David Mullen

Honour roll location: Pillar 7B

Feature story location: Pillar 6C

A daring pioneer in ‘wretched conditions’

David Mullen was 20 years young when he embarked for war. Just 18 short months later this youthful man was tragically killed.

Studio portrait of Private David Mullen. Photo from Australian War Memorial.

Dave, a Mitiamo resident, embarked for war in Melbourne on the 18th of September 1916. On the 4th of December 1916 David was admitted into the Tidworth hospital with dangerous and severe pneumonia. It wasn’t until the 4th of January 1917 that he was in recovery from this illness.

Dave was part of the 5th reinforcements of the 2nd Pioneer Battalion. His squadron was located at the front of the battle area. Their role was to prepare the area and create defensive positions, barbed wire perimeters and dugouts. They often did the work of engineers as well.

This was the kind of work Dave was completing each day when he was stationed at Ypres, Belgium in 1917. It was here during the Battle of Passchendaele (otherwise known as Third Ypres) that he was killed in action on the 15th of October, 1917 at Zonnebeke. The conditions during the winter were awful. It was wet and freezing cold. Men were often up to their knees in the mud and slush. Many ended up with frostbite.

View of the swamps at Zonnebeke on the 12th of October 1917. David would die here three days later. Photo from Australian War Memorial.
The conditions at Passchendaele on the 19th of October 1917. Photo from Australian War Memorial.

Back home in Australia, the local community mourned David’s loss. His parents had already lost another son, Hugh, in 1915. His other brother, Harold, would later enlist in 1918 only to be discharged before participating in active service.

David’s body was moved from its original resting place and moved to Aeroplane Cemetery (Belgium).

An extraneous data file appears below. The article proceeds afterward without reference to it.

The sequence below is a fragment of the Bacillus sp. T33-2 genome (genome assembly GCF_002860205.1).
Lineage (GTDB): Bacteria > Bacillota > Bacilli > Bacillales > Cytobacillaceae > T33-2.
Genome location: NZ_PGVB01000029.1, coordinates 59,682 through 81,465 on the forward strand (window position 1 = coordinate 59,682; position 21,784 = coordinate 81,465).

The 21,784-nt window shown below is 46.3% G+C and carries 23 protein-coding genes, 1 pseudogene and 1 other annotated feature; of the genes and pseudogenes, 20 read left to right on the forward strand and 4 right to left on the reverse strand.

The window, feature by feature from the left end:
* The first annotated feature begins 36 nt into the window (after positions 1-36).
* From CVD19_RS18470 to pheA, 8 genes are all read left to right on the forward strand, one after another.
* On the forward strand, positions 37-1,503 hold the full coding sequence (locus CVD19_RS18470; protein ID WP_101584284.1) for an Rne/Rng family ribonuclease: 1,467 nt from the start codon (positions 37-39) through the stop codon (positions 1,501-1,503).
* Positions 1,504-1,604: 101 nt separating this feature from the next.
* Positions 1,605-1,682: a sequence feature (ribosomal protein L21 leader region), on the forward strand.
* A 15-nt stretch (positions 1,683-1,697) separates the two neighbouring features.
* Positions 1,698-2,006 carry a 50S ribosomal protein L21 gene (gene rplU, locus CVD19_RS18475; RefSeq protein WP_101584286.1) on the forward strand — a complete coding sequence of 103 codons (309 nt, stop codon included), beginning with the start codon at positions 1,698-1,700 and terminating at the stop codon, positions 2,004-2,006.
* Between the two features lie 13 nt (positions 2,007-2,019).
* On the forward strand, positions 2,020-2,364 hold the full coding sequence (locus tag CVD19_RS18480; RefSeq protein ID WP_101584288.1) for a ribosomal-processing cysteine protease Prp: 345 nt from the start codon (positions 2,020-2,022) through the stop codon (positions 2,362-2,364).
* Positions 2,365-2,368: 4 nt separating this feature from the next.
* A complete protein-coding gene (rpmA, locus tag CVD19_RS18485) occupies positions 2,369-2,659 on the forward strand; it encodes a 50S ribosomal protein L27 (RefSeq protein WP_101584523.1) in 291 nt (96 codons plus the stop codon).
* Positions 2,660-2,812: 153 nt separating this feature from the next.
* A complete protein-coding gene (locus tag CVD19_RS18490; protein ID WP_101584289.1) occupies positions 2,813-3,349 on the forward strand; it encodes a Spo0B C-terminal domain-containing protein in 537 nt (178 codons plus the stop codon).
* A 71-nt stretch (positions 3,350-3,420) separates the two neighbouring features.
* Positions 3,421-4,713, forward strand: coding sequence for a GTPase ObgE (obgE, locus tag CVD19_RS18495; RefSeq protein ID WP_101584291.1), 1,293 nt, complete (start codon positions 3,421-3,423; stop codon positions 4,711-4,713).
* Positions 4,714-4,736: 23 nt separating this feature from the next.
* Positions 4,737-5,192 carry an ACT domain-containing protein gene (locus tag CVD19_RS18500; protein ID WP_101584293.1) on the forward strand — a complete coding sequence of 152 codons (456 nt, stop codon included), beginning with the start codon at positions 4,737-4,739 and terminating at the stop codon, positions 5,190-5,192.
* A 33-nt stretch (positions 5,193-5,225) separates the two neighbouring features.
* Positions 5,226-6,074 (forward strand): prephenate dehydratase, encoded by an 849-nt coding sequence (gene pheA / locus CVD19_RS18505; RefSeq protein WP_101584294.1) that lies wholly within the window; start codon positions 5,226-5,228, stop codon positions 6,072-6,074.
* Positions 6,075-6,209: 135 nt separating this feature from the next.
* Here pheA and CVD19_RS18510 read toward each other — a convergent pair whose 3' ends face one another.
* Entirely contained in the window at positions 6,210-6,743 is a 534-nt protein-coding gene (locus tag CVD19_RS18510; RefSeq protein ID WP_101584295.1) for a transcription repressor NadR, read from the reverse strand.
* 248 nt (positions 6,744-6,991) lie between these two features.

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Ernest Old

Honour roll location: Pillar 7C
Feature story location: Pillar 7A

Ernest Old was an inventor, cyclist and soldier. He engaged in active service in the Boer War and World War One. He even attempted to enlist for World War Two in his late 60s.

He was born on 10 July 1874 at Barrys Reef near Blackwood, Victoria. Ernie was the son of Thomas Spear Old and his wife Charlotte (née Mitchell.) Thomas selected some land at Dingee, north of Bendigo. Ernest went to Prairie State School and he worked on his father’s farms with his brothers. He enlisted in the Boer War but never saw action. He also enlisted in WWI firstly with the 13th Light Horse Regiment in Gallipoli and then with the 2nd Pioneer Battalion on the Western Front.

Ernest after marching with the 13th Light Horse in the ANZAC march, 1956.

Ernie’s story is also an interesting one because of his inventions and his keen lifelong interest in cycling. In 1896, Ernie and two of his brothers moved to Swan Hill to develop land owned by the family. It was here that Ernie became interested in machinery rather than farming. He later created a design for an innovative scarifier with parts which were easily replaced. He sold his farm and instead purchased his father’s interest in a smithy, manufacturing his scarifier.